I pretty much write straight through and then revise. I can complete a 50k book in about 6 weeks if I stay on schedule.
Writers often go on about writer’s block. Do you ever suffer from it, and what measures do you take to get past it?
Absolutely. We all do. I usually work on at least 2 books at a time to alleviate that problem. If I get stuck on one I can usually still work on one of my other projects. But, I’ve discovered that, for me at least, being stuck means I’ve lost my way in the story. I know where I’ve started and where I need to end up, but things in the middle have gotten a little muddled or disappeared entirely. So I can usually work through it if I sit down and create an outline for how the story needs to flow. I won’t always stick to the outline (see earlier response on planning vs pantsing LOL) but it helps me get back to writing again.
When someone reads one of your books for the first time, what do you hope they gain, feel or experience?
I consider my books mind candy. Real life can be hard and sad. I don’t want my books to be hard or sad. A lot of authors strive for angst and a lot of readers look for it in their reading material. Those readers probably won’t like my books. I don’t do angst. That’s just not my style. That doesn’t mean one of my books won’t touch a lot of emotions as you read, they just won’t drop you into a vat of angst and leave you there. ROFL! If you don’t laugh out loud at least once during one of my books I’m disappointed. But you may also cry, scream, and even have an “awe shucks” moment. I want the reader to jump on the roller coaster and enjoy the ride, arms in the air and screaming. But I cut the analogy short before the puking. No puking. Puking is bad. LOL!
Can you share three things you’ve learned about the business of writing since your first publication?
Three things I’ve learned…hmm…okay here goes:
1. Rejection is hard
2. Reviews are wonderful
3. Reviews suck #:0)
4. I’m the luckiest person in the world to be able to do what I love!
Huh? Oh, that’s 4 things? What do you expect, I work with words…not numbers. ROFL!
Does the title of a book you’re writing come to you as you’re writing it, or does it come before you even begin the first sentence?
I usually try to think of the title as soon as I get the idea for the story, before I start writing it. Sometimes it changes once I start writing because I think having a title that exactly fits the story is important.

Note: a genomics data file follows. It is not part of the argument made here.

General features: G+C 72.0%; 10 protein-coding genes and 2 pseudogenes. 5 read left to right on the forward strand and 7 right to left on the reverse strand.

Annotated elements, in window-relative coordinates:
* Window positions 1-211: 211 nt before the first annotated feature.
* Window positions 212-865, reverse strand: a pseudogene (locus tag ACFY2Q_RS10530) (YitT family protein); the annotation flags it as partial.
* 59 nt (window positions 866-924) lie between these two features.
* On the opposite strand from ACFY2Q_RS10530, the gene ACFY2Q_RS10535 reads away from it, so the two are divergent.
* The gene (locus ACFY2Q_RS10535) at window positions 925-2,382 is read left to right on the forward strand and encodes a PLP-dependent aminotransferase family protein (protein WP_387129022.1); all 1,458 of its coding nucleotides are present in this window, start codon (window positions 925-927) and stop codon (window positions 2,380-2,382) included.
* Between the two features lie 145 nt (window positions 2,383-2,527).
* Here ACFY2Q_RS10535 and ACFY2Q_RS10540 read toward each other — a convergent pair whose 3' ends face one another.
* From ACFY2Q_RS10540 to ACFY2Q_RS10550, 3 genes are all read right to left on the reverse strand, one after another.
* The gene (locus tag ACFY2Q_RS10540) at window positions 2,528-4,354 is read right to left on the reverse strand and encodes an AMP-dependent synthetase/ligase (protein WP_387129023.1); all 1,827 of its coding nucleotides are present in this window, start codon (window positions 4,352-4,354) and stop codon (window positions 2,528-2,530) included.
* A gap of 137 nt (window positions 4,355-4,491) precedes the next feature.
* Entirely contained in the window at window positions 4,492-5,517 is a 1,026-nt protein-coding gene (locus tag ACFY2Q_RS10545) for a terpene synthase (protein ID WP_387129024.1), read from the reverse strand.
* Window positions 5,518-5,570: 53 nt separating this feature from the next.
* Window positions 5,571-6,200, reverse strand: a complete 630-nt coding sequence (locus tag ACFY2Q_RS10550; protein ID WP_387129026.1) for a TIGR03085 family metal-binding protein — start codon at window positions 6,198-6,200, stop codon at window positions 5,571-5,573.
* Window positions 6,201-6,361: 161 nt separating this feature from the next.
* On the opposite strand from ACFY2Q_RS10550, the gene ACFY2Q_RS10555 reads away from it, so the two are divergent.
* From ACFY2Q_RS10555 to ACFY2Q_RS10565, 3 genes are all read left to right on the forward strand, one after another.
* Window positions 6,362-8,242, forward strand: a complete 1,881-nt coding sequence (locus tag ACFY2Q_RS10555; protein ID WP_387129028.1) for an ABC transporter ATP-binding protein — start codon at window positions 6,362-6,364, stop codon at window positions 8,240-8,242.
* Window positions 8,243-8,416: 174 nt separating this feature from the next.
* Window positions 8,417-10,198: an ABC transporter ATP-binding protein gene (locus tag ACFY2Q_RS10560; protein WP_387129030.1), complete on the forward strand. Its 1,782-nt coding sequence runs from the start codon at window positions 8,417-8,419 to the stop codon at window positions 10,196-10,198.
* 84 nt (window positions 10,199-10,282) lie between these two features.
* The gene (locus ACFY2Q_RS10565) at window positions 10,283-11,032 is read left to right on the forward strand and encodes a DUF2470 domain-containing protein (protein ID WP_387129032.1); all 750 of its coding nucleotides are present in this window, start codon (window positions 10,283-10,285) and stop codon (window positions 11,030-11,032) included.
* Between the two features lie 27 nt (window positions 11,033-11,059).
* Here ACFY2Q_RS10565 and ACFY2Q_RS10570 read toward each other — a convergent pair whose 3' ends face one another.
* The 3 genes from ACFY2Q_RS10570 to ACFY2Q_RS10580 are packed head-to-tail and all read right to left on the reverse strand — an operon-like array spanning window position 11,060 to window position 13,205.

How would you describe your sense of humor? Who and what makes you laugh?
This will probably surprise you but I’m a bit of a snark. No really, I am. I love great snark, just slightly mean but not really. I like interfamily squabbling, that’s a lot of fun, probably because it’s based in truth. I write characters who are able to laugh at themselves, ‘cause if they don’t their friends and family will! LOL
What is the most frequently asked Delcan question?
Where do I get my story ideas. The answer is from everywhere. I’m an observer of human nature. People are a rich source of creative inspiration.
What are you working on now?
I’m currently working on an erotic paranormal and a paranormal mystery. When I’m done with these, I need to start work on book 3 of both my Hoale Construction series and my Blood-Hound series. There’s a long list of stuff waiting behind those. Sigh… #:0)
What was the best piece of advice you’ve received with respect to the art of writing? How did you implement it into your work?
I’ve always taken poor reviews very hard. They’re unavoidable. We all have different tastes in reading and not everyone is going to like a particular story. But a successful, self-published author once told me that I should look at those reviews as being from readers who are outside of my target audience. If a book gets several 5 star reviews and then someone gives it a 2, I know that person is not one of my target readers. That helps me take it less personally and it makes perfect sense.
When it comes to promotion, what lengths have you gone to in order to increase reader-awareness of your work?
If I go overboard it’s usually with buying special promotional items. I’ve never been the type of person to just stock up on pens and bookmarks and call it a day. I love to find the promo item that’s different from all others…the one the reader will get excited about and actually hold onto. If the promo item stays with the reader so does my name, so I’m willing to spend a little more to have that happen.
Writing is obviously not just how you make your living, but your life-style as well. What do you do to keep the creative “spark” alive – both in your work and out of it?
I try to avoid negativity. It’s not always easy when there are so many people who feel the need to share their negative vibes with you. LOL Nothing kills my spark like having someone dump their bad mood on me, or for something bad to happen to me or someone I love. When it all gets to be too much I take my dogs for a walk and just try to enjoy them. At the bottom of it all I’m very blessed. Sometimes I just need to remind myself of that and all the bad washes away.
What kind of books do you like to read?
I read the same kinds of books I write. I love romantic suspense and fantasy, both m/m and mainstream.
If you weren’t a writer what would you be?
I actually studied to be a dietician before I realized I could get a degree in writing. Once I knew I could make a living doing what I loved, being a dietician no longer held any appeal! LOL
Where did you get the idea for the stories you write?
I think most authors are observers. We watch and listen to everything around us and that feeds our creative core. When it comes time to create a story we have a deep pool of stored information to draw from. Of course there is always the story idea that pops into your head when you least expect it. Those are the most fun.
When it comes to the covers of your books, what do you like or dislike about them?